A further reason for the judge reaching the view he did was the inherent unlikelihood of the parties agreeing that recovery should be limited to a sum set 77 years earlier. That unlikelihood was demonstrated by comparing the possible results in this case, £5500 against NZ$613,667. The judge concluded that it was "highly improbable in a business transaction involving the importation of valuable goods by sea that the importer…….would have agreed to run the risk of being able to recover only a few per cent of the value of its loss in the event of damage."

Judgment of the Appeal Court
The Court of Appeal overruled the judgment at first instance and found in favour of the shipping line carriers.

The court emphasised that it was not dealing with mandatory national legislation; it was concerned only with the interpretation of the agreement that the parties had made. A careful analysis of clause 6(B)(b)(i) of the bill of lading showed that the words "the limitation of liability under the Hague Rules shall be deemed to be £100 Sterling, lawful money of the United Kingdom per package or unit" were clearly intended to replace the limit that would otherwise have applied under Articles IV.5 and IX of the Hague Rules by a new limit written in terms of national currency only. The final words of the clause – "and the Hague Rules shall be construed accordingly" had to be read as requiring that the relevant parts of the Hague Rules be read as being amended by the new ‘deemed’ parts. The end result was that the carrier’s liability was limited to £100 sterling, lawful money of the United Kingdom per package or unit, that is, to a total in this case of £5,500.

Article 3.8 of the Hague Rules would operate as a paramountcy clause when the Rules applied compulsorily as a matter of statute, but that was not the case here, where the court was concerned simply with the interpretation of a contract. In that context, the more general provisions of Art.3.8 have to give way to the express limitation stated by the parties in clause 6(B)(b)(i) of the bill of lading. The more specific provision has to be preferred "as a matter of the common sense reading of the bill of lading as a whole. The parties’ plain purpose was to alter that aspect of the Hague Rules. That purpose must be given effect to."

Similar points could be raised in answer to the arguments based on clause 8(2) of the bill of lading but, in the court’s view, that clause could apply only ‘to the extent’ that the Hague Rules were applicable by virtue of clause 6. That extent was determined in relevant part by clause 6(B)(b)(i). The extent of the Hague Rules as so applied, did not include the original limitation provisions of Art.IV.5 and IX. As a result, there could be no repugnancy between the bill of lading and those provisions. It would make no sense, the court held, to direct a modification in those Articles and then immediately to make it null and void.

Contrary to the judge at first instance, the court did not view the reference to ‘lawful money of the United Kingdom’ as simply defining the currency in which payment should be made. "No reason," the court said, "can be given for such a strained reading."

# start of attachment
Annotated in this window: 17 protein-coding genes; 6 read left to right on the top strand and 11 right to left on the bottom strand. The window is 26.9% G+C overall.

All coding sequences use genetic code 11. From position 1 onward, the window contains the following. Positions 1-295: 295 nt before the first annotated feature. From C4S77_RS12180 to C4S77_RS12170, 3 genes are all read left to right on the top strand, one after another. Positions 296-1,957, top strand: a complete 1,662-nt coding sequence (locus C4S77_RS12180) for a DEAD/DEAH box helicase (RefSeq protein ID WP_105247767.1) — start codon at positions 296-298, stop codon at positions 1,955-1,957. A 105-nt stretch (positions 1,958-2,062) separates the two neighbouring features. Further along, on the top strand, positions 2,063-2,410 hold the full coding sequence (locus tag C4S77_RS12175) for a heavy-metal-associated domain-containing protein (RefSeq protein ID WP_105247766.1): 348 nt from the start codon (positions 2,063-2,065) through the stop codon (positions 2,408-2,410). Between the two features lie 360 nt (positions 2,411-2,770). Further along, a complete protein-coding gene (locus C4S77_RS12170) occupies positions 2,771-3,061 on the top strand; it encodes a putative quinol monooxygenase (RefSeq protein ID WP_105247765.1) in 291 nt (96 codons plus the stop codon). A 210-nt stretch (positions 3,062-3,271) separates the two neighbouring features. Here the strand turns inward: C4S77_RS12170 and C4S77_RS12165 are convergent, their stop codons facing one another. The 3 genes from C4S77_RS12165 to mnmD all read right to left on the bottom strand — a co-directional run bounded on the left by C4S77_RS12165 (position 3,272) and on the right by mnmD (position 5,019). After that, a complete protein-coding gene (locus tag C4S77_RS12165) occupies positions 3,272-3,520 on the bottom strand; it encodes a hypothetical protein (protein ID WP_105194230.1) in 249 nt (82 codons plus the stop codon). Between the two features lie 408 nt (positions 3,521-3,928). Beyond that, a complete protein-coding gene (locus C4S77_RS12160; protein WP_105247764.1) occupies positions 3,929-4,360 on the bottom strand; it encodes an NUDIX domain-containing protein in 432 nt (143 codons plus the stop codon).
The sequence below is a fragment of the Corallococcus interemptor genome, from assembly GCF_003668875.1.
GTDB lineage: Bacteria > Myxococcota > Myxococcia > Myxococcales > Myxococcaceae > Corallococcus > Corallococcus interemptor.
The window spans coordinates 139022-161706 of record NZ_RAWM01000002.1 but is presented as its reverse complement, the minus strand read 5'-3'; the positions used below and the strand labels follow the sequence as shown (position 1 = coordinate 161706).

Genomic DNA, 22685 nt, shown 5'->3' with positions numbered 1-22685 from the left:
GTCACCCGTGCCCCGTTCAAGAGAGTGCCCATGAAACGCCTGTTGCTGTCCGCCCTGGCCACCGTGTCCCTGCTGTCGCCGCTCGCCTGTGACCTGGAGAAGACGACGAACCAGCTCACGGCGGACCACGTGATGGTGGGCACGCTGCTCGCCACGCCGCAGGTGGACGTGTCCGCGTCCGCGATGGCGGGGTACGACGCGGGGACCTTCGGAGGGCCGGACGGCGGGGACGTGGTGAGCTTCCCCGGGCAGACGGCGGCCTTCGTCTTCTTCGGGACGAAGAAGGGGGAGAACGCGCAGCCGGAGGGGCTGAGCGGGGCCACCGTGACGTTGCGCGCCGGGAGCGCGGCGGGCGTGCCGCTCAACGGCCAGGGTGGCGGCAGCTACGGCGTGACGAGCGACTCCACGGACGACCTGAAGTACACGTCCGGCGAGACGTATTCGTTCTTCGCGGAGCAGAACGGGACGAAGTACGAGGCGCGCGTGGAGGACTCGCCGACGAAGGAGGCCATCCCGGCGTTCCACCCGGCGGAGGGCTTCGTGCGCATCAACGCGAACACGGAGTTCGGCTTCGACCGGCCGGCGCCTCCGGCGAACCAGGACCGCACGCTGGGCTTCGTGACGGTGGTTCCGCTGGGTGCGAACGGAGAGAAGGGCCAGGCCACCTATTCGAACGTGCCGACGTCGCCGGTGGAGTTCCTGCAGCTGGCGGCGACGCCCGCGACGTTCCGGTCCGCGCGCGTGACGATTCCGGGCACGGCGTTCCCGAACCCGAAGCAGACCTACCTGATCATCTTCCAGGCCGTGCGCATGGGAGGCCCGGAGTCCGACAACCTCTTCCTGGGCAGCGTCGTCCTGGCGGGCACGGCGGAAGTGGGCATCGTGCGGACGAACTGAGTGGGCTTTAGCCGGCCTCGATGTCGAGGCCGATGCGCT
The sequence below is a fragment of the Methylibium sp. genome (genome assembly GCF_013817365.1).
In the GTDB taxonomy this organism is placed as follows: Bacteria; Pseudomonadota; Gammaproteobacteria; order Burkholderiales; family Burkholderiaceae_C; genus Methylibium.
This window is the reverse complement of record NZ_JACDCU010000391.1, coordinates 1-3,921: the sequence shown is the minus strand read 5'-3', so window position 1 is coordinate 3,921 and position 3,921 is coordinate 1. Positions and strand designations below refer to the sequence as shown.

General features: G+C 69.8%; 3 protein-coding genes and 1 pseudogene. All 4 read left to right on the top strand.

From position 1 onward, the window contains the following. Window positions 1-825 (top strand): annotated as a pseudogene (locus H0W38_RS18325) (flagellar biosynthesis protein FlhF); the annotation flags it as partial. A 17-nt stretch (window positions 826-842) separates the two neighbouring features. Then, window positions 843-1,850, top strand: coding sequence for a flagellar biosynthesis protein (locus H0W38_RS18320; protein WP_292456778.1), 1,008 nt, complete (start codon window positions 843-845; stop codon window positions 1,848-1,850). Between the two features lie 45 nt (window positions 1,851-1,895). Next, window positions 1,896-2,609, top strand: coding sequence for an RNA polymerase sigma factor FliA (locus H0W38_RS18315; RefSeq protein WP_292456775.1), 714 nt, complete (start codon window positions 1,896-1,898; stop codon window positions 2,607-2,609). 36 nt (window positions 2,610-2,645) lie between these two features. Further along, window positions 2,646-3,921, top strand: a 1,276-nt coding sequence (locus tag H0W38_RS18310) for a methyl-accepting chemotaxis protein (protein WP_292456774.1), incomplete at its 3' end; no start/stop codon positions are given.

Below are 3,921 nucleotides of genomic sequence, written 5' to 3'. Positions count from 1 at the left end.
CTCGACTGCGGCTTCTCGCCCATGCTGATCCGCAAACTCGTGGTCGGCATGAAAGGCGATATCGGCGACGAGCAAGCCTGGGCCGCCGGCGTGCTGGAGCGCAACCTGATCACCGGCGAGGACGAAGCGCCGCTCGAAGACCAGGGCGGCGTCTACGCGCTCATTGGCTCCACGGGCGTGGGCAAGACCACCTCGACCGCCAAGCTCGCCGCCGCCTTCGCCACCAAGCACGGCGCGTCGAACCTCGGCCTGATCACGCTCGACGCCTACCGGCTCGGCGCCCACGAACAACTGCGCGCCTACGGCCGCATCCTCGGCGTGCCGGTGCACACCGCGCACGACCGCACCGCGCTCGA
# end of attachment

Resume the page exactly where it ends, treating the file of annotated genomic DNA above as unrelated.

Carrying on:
Judgment of the Privy Council
The Privy Council upheld the judgment of the Court of Appeal in favour of the carriers, essentially for the same reasons.

The Privy Council adopted the principles of construction of negotiable documents such as bills of lading articulated by Lord Hoffman and Lord Hobhouse of Woodborough in The "Starsin" [2003] UKHL 12, [2003] 2 WLR 711:

  • A party relying on an exemption must do so in clear words – any ambiguity or lack of clarity must be resolved against that party;
  • There may reasonably be attributed to the parties to a contract such as this such general commercial knowledge as a party to such a transaction would ordinarily be expected to have;
  • Where there is a printed form of contract negotiable by one party to another, no inference should be drawn as to the knowledge or intention of any particular party;
  • The contract should be given the meaning it would convey to a reasonable person having all the background knowledge which is reasonably available to the person or class of persons to whom the document is addressed. (That would certainly include a bill of lading holder such as Dairy Containers.)

Relying on John Richardson’s text "The Hague and Hague Visby Rules" (4th edn., 1998), at page 43, Dairy Containers submitted that the carrier should have expressly adopted Articles I to VIII only of the Hague Rules thereby avoiding the "Gold Clause Trap" implicit in Article IX. The failure to exclude Article IX expressly when incorporating the Hague Rules was therefore fatal.

The Privy Council rejected this submission. It pointed out that Mr Richardson’s drafting formula was not the only one capable of achieving the result sought by the carrier: the question was whether the language actually used was also effective. On that fundamental issue, the Privy Council held that there was "no lack of clarity" in clause 6(B)(b)(i).

An incidental issue arose as to whether the carriage was port to port or combined transport – an aspect which was unclear because of the way in which the bill of lading had been completed. However, the Privy Council considered that that affected only the "textual route" by which clause 6(B)(b)(i), and the final outcome, was reached.

Dairy Containers drew attention to differing limitation figures in clause 6: US$2.50 in the case of combined transport where the stage of transport where the loss or damage occurred was not known; and ₤100 sterling where the loss or damage was known to have occurred at sea. Dairy Containers argued that this difference was illogical and indicated a lack of clarity in clause 6(B)(b)(i) sufficient for the court to conclude that the limitation figure of ₤100 sterling should be rejected.

The Privy Council did not agree. There might have been some force in the submission if it could be assumed that the bill of lading "had been drafted by a single hand and expressed a coherent intention". But that was an unsafe assumption: "A single draftsman expressing a single coherent intention would have been unlikely to provide one limitation in US dollars per kilo and another in British pounds per package or unit."

The Privy Council agreed with the Court of Appeal that Dairy Containers’ arguments based on Article III rule 8 of the Hague Rules and clause 8(2) of the bill of lading could not succeed, essentially for the reasons identified above in discussing the Court of Appeal judgment. It similarly agreed that clause 6(B)(b)(i) could not be interpreted as simply making it plain that the reference in Article IX was to British pounds and not other pounds (such as Irish or Kenyan pounds, as suggested by the judge at first instance): the authoritative French text of the Hague Rules referred to "livres sterling".

In the event, therefore, the carrier was able to limit its liability to ₤5,500.